Another chapter down. This one was on reception and readership and – combined with some very exciting plans for a new project which I’ve been cooking up with a friend down south – it’s been making me think about provenance and book ownership even more than usual.
“[People] care about what makes a book unique“
A year or so ago I was talking to a book collector about the ways in which digitisation had affected collecting. “People care more about provenance now”, he said, “they care about what makes a book unique“. That’s very true. When we can download a PDF of many an early printed book from Google in a matter of minutes, the printed text begins to recede into the background as a collectible object in favour of – to borrow a phrase from the Material Evidence in Incunabula project – the “copy specific, post-production evidence and provenance information”. This has a knock-on effect for us academics as well; only look at the number of new projects focusing on the study of historic libraries, the investigation and recording of material evidence, and the renewed interest in bindings and other facets of the book as physical artefact.
This is an altogether good thing (as long as we don’t begin to neglect the printed book itself!). It also represents a larger sea-change in collecting. While celebrity autograph albums and the like were widely popular in the nineteenth century, there was much less interest in the post-production aspects of most books, even to the extent of incunables and other desirable items being “washed” to remove those untidy humanist scribbles (*weep*). Now that provenance is such a hot topic, bibliographically speaking, not only are we seeking to understand it more from a scholarly point of view, it’s also changing things as basic as how early printed books are catalogued.
The beauty about provenance from a collector’s standpoint is that it’s a great leveler. Not every wouldbe book collector can own a shelf of incunables, but anyone with patience and knowledge can find books with wonderful histories inscribed in them. All of the following were picked up in charity bookshops, library book sales, etc., rarely for more than a tenner at most:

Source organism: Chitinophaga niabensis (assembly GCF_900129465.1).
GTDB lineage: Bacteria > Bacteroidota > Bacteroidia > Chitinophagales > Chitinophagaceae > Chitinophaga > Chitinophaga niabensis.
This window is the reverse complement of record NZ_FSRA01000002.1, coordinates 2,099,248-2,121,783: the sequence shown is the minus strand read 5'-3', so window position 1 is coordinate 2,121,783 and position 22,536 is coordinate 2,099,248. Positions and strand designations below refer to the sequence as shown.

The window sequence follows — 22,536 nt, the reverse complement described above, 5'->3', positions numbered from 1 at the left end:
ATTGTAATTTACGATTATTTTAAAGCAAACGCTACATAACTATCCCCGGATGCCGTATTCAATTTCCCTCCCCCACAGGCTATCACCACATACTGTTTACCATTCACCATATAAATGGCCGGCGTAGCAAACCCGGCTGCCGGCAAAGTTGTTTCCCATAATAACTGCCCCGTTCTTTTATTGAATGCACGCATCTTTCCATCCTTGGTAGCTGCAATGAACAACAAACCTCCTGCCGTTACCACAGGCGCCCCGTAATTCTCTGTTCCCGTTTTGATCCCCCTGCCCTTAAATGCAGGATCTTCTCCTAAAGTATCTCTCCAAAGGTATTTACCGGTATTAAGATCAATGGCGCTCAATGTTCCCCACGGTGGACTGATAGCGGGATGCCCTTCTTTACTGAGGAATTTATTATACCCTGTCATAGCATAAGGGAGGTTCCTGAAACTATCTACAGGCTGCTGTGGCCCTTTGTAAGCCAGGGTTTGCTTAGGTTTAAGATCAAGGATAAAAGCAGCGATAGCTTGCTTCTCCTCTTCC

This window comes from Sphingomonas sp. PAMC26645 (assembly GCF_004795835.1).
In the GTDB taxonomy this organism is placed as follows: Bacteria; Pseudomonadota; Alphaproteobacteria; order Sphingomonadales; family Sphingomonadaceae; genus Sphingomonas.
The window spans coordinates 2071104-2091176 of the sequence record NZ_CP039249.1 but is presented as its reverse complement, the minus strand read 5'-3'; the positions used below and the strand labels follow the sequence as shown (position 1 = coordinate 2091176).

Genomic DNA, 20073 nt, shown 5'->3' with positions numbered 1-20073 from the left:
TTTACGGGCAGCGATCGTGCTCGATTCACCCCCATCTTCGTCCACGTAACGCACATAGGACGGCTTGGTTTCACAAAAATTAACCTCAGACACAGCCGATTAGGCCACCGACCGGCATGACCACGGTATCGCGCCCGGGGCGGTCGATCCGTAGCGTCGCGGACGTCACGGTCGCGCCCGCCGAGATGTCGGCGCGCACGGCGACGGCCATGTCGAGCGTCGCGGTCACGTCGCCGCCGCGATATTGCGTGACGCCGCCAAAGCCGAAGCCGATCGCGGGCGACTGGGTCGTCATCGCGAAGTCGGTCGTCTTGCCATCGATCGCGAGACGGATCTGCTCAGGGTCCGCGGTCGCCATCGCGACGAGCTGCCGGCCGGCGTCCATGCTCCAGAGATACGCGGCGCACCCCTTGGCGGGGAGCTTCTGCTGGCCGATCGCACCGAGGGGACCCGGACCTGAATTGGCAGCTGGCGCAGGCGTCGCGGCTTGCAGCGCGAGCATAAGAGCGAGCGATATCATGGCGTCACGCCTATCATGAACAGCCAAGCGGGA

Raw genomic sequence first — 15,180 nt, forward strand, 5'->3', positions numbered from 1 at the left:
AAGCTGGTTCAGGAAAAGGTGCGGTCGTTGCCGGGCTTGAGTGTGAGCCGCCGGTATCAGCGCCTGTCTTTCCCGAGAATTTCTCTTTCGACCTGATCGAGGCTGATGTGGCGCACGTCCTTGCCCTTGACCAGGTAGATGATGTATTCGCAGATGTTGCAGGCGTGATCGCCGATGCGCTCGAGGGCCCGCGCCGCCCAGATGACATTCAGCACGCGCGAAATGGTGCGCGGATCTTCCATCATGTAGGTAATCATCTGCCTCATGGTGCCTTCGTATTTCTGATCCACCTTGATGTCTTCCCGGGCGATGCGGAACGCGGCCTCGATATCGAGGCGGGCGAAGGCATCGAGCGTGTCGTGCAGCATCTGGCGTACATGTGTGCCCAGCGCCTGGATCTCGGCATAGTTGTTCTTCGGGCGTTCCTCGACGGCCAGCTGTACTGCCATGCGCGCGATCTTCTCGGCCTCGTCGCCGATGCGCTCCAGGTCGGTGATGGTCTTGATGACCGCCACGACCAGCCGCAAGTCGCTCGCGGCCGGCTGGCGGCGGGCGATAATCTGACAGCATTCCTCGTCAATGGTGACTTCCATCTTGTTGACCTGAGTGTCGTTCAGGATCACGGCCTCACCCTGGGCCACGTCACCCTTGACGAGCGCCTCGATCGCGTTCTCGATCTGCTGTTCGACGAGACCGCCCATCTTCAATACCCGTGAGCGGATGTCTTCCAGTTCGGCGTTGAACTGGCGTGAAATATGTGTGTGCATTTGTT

J. H. Millar. A Literary History of Scotland. London: T. Fisher Unwin, 1903.
This delightful example of early twentieth-century literary criticism contains the stamp and bookplate of one of Fife’s early public libraries, established in Kirkcaldy by the Beveridges – local linoleum magnates – in 1895. The bookplate, rather forbiddingly, reminds prospective users that “The Librarian is authorised to levy exemplary fines upon readers damaging books”.
C. M. Bowra. Sophoclean Tragedy. Oxford: At the Clarendon Press, 1947.
This monograph by the inimitable Maurice Bowra contains extensive annotations on almost every page, apparently by its former owner, Nigerian colonial administrator and poet Charles Ashbee Woodhouse, whose 1948 signature appears on the flyleaf.
Pliny the Younger. Epistularum libri novem . . ., ed. R. C. Kukula. Leipzig: In aedibus B. G. Teubneri, 1908.
When I was a postgraduate, old Teubner editions of the classics could be found in every Oxford bookshop, but this volume, with its successive Balliol owners is a particularly lovely example of the university book trade. It has been interleaved to facilitate note-taking, though most of its readers seem to have given up long before the end.
Of its owners, Alexander Wigram Allen Leeper (1887-1935), who probably purchased it new and was responsible for the interleaving, was an Australian civil servant and authority on cuneiform texts. Bernard Francis (Brian) McGuinness (b. 1927) is a retired philosophy don and authority on Wittgenstein. Richard Patrick ffrench (1929-2010) was an ornithologist who studied the birds of Trinidad and Tobago.
Charlton T. Lewis and Charles Short. A Latin Dictionary. Oxford: at the Clarendon Press, 1890.
The Historian reminds me that the Oxford Latin Dictionary is better, but I retain a fondness for Lewis and Short, especially this rather touching volume. Ralph Porter Wade (1883-1939) purchased his dictionary at the precocious age of sixteen before going on to be Gell Hebrew Prizeman at Christ’s College, Cambridge, and a vicar in Lincolnshire, while Edwin Lisle Marsden (1886-1950) was another northern cleric. From there it went to Eton and finally made its way to the Classics Bookshop in Oxford.
All of which goes to say that provenance research needn’t be limited to scholars of incunables or wealthy industrialists gloating over their Gutenberg Bibles (if this latter, endangered species still exists). The next time you’re in a charity shop or used bookstore, glance over a flyleaf or two and see what you discover . . . .
Copyright © 2018 Kelsey Jackson Williams